Educational, training, and branded videos are always highly effective at showing people what your company is about. Providing your employees the tools to succeed and explore how they fit into the bigger picture instills confidence, contentment, and autonomy. Micromanaging and trying to dictate exactly how one thinks of your brand never gets anyone anywhere. You hired these people for a reason – to do a job you can’t. Let your employees cherish the learning opportunities that come with interacting, experimenting, and learning from your brand.

Provide Career Development Opportunities

If there’s one thing that cannot be overstated, it’s the importance of providing career development opportunities for your employees. LinkedIn found that the same reason people joined companies is the same reason they leave – career development, or the lack thereof along with how they feel about their manager (another itme for another time).

A staggering stat from the report states that employees who don’t think they can reach their career goals with their current employer are 30 percent more likely to consider leaving. And quite frankly, if they’ve considered leaving, the battle is already lost.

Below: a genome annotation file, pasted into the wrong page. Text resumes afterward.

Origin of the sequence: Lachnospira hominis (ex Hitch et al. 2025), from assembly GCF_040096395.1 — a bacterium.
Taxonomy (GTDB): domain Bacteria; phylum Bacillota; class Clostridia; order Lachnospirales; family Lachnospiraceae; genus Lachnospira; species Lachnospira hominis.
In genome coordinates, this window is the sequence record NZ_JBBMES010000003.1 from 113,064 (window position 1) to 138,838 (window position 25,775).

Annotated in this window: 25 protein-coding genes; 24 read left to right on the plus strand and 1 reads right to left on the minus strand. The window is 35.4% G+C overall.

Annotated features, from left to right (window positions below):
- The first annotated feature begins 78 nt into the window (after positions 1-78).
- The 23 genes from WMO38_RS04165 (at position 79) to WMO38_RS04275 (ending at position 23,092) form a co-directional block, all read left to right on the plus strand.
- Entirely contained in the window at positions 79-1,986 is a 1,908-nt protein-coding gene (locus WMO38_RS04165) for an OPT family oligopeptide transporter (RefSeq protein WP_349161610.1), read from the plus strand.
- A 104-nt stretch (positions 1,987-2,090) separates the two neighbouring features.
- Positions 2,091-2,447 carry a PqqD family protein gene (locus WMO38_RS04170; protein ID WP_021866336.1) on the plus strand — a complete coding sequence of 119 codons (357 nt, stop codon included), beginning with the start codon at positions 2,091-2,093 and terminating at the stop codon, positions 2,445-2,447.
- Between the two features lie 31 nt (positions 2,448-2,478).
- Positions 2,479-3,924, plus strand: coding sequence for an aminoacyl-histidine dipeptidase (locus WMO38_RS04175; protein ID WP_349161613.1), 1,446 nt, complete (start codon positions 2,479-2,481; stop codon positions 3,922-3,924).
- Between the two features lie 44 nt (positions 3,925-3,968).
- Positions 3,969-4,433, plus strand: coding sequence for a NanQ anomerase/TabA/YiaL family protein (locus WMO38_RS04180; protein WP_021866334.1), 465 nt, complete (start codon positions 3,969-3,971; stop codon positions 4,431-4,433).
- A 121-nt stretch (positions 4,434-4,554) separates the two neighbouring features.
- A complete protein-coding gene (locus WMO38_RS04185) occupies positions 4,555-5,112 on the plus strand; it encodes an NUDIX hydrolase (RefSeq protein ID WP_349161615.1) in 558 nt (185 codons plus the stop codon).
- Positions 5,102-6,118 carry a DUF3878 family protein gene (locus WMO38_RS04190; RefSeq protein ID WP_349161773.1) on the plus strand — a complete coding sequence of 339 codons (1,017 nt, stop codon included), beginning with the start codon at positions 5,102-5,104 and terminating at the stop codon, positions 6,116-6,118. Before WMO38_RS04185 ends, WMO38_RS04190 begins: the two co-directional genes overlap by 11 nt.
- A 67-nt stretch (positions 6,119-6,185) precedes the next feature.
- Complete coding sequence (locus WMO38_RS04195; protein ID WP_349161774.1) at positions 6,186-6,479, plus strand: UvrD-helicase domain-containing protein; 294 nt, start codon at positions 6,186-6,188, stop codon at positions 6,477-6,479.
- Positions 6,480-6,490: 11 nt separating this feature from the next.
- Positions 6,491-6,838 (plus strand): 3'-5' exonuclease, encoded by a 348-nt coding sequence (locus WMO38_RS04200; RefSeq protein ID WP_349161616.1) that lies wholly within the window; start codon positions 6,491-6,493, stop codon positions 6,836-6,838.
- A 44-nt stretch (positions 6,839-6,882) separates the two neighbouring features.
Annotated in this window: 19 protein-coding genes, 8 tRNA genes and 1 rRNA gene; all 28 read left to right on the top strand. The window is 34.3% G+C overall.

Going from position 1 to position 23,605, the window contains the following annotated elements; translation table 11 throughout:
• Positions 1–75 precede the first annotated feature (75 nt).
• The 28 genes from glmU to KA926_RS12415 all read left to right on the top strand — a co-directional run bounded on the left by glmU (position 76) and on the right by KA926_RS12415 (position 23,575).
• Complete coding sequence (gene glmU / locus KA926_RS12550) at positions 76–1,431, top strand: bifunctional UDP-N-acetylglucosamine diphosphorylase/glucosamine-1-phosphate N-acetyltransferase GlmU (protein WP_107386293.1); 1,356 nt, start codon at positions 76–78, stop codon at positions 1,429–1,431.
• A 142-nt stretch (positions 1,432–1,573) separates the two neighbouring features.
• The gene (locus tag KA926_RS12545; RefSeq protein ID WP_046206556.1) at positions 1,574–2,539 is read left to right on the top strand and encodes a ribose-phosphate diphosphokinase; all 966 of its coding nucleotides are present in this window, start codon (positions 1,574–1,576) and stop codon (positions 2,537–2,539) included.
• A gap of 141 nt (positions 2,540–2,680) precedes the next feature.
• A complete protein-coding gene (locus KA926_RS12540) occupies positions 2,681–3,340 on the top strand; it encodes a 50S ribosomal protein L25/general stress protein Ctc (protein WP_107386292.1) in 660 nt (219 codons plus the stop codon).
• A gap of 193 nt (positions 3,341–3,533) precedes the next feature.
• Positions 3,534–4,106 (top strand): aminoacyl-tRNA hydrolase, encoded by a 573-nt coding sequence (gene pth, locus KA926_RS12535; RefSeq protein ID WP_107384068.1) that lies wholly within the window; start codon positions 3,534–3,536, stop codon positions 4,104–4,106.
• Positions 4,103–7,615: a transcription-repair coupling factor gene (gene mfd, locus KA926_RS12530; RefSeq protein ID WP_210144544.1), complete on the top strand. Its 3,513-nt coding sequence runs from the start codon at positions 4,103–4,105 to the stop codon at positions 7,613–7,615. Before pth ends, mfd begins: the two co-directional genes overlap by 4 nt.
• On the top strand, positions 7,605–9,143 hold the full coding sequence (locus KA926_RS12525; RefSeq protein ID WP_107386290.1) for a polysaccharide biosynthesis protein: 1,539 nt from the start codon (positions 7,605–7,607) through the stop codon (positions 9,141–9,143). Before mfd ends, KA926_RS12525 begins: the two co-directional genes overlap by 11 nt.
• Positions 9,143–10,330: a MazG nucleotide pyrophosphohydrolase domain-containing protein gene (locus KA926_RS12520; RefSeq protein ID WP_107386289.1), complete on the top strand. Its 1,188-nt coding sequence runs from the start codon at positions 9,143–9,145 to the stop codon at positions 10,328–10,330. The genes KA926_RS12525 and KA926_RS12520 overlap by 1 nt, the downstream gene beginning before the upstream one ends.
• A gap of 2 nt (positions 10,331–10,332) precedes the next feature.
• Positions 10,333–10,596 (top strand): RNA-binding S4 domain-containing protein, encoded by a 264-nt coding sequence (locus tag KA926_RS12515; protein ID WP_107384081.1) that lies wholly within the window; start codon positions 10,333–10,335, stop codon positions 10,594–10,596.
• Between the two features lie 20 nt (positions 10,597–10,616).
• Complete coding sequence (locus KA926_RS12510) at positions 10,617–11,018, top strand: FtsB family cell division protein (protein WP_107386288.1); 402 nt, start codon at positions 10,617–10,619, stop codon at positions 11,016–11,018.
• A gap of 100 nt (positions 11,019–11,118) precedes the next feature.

A few ways you can prioritize career advancement opportunities are through the following:

Career Services

There’s a delineation between career counseling and advising that’s hard to grasp but important to acknowledge. Career counseling is typically for individuals who don’t know what they want to do for a career. Career advising is for wmployees who have chosen a path but require guidance as to how to navigate that path to achieve their career goals.

Advising your employees on how they can grow in their roles will help them set goals and show them just how much you’re dedicated to their professional and personal development.

Seminars (Continuing Education)

Seminars, either led by your leadership team led by invited speakers on a given topic or external opportunities can offer employees a chance to learn something they would not have elsewhere and to directly engage with your company as a valued partner in the organization’s growth. The idea is to give employees inspiring examples and tools for them to take and run within their work for you. The more employees have at their disposal, the more creative freedom they feel.